DeLeo confident Massachusetts revenues will rebound

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BOSTON — While state tax collections are trailing raised expectations, House Speaker Robert DeLeo expressed confidence Wednesday that they'll rebound and can support a $167.6 million spending bill that's expected to clear the House on Wednesday.

Gov. Charlie Baker earlier this year identified a $320 million midyear budget problem. He made about $50 million in unilateral spending cuts and said the remainder of the gap would be covered through savings and an anticipated influx of state revenues.

Excluding $26.9 million in one-time tax settlements, tax collections eight months into fiscal 2016 totaled $15.551 billion, $382 million or 2.5 percent above last year at this time and $123 million below the benchmark used for budgetary purposes.

Asked about his confidence that the state will have sufficient revenue this year, DeLeo said, "I think where we are right now, I think we feel fairly comfortable. We're still below benchmark, but I think we're close enough that I think that there is a comfort level. In talking to the secretary of administration and finance — I think it was this past Monday or the Monday before — she felt very comfortable in terms of where we were. She had expected that in the remaining months of this fiscal year that we would rebound and end the year on a positive note. Of course, you can't guarantee that, but on the other hand she felt fairly good."

Among its many spending items, the midyear spending bill includes $25 million for public counsel services, $18 million for county sheriffs, $14.9 million for the Department of Children and Families, and $41 million for emergency family shelter and services programs.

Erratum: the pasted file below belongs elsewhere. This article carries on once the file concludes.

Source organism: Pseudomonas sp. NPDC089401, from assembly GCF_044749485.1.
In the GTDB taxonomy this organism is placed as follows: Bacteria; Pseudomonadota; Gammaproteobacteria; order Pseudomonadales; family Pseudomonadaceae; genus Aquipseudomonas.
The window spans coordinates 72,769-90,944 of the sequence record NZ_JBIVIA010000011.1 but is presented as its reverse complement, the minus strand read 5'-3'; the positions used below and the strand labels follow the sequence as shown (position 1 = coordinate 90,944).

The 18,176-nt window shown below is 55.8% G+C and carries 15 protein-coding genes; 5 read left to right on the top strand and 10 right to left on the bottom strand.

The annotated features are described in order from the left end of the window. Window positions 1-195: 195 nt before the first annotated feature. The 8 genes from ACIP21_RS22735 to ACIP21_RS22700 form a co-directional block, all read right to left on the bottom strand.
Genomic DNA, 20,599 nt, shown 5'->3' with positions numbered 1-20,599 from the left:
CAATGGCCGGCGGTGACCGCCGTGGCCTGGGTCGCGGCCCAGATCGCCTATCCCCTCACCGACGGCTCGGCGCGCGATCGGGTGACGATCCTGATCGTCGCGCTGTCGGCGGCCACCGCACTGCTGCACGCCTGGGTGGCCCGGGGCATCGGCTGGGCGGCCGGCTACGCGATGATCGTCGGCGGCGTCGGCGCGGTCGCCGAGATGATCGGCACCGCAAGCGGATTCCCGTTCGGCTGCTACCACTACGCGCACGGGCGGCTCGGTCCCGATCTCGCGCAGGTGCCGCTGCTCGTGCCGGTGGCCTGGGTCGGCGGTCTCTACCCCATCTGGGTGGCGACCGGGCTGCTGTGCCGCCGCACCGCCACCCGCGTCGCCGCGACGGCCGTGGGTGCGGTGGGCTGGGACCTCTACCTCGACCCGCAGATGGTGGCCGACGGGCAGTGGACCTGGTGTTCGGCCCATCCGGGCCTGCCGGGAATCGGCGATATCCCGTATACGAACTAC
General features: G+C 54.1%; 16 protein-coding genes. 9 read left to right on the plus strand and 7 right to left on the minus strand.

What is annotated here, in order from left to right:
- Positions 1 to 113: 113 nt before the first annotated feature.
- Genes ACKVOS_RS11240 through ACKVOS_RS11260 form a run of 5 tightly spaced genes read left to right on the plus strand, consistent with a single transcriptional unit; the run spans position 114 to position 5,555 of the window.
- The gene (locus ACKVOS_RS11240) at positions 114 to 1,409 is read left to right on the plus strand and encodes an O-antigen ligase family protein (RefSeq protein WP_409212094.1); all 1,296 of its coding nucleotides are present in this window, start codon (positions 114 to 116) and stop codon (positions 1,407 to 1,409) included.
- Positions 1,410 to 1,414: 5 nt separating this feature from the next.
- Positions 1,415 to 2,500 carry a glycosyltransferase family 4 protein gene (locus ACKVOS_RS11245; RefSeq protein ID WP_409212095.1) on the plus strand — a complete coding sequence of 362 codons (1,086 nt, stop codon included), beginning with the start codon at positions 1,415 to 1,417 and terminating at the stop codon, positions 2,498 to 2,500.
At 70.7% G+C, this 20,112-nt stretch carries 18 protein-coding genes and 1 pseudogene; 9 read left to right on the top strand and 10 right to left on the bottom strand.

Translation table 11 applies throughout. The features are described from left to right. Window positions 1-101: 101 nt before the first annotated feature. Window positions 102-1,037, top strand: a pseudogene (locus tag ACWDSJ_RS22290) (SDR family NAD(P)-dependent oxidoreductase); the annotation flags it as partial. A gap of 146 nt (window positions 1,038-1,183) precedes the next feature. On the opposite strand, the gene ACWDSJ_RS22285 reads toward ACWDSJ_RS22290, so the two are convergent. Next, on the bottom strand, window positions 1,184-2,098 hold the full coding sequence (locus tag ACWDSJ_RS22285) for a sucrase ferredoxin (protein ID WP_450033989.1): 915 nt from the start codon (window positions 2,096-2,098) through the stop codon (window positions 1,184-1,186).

"Mostly payment of bills, primarily," DeLeo said after holding a closed caucus with House Democrats. "Two of the major ones are the usual suspects, [Committee for Public Counsel Services] and the attorneys bills, the sheriffs bills. I think those are the two major items, if I remember correctly. So I don't think there's anything there of any great consequence. There's some outside sections that the chairman just told me that are pretty much just technical types of changes, nothing changing any policy or anything or that sort."

"This is simply a bill-paying exercise today," House budget chief Rep. Brian Dempsey said during remarks on the spending bill after it was introduced on the House floor at about 1:45 p.m.

Dempsey said the extra spending authorizations related to "caseloads and other factors that we're all accustomed to."

Noting state revenues were trailing benchmarks at the end of February, Dempsey said "we have to continue to be cautious with our spending." He said he hoped members would "work with us" on amendments with the goal of trying to quickly get the bill signed into law since some accounts are running out of money.


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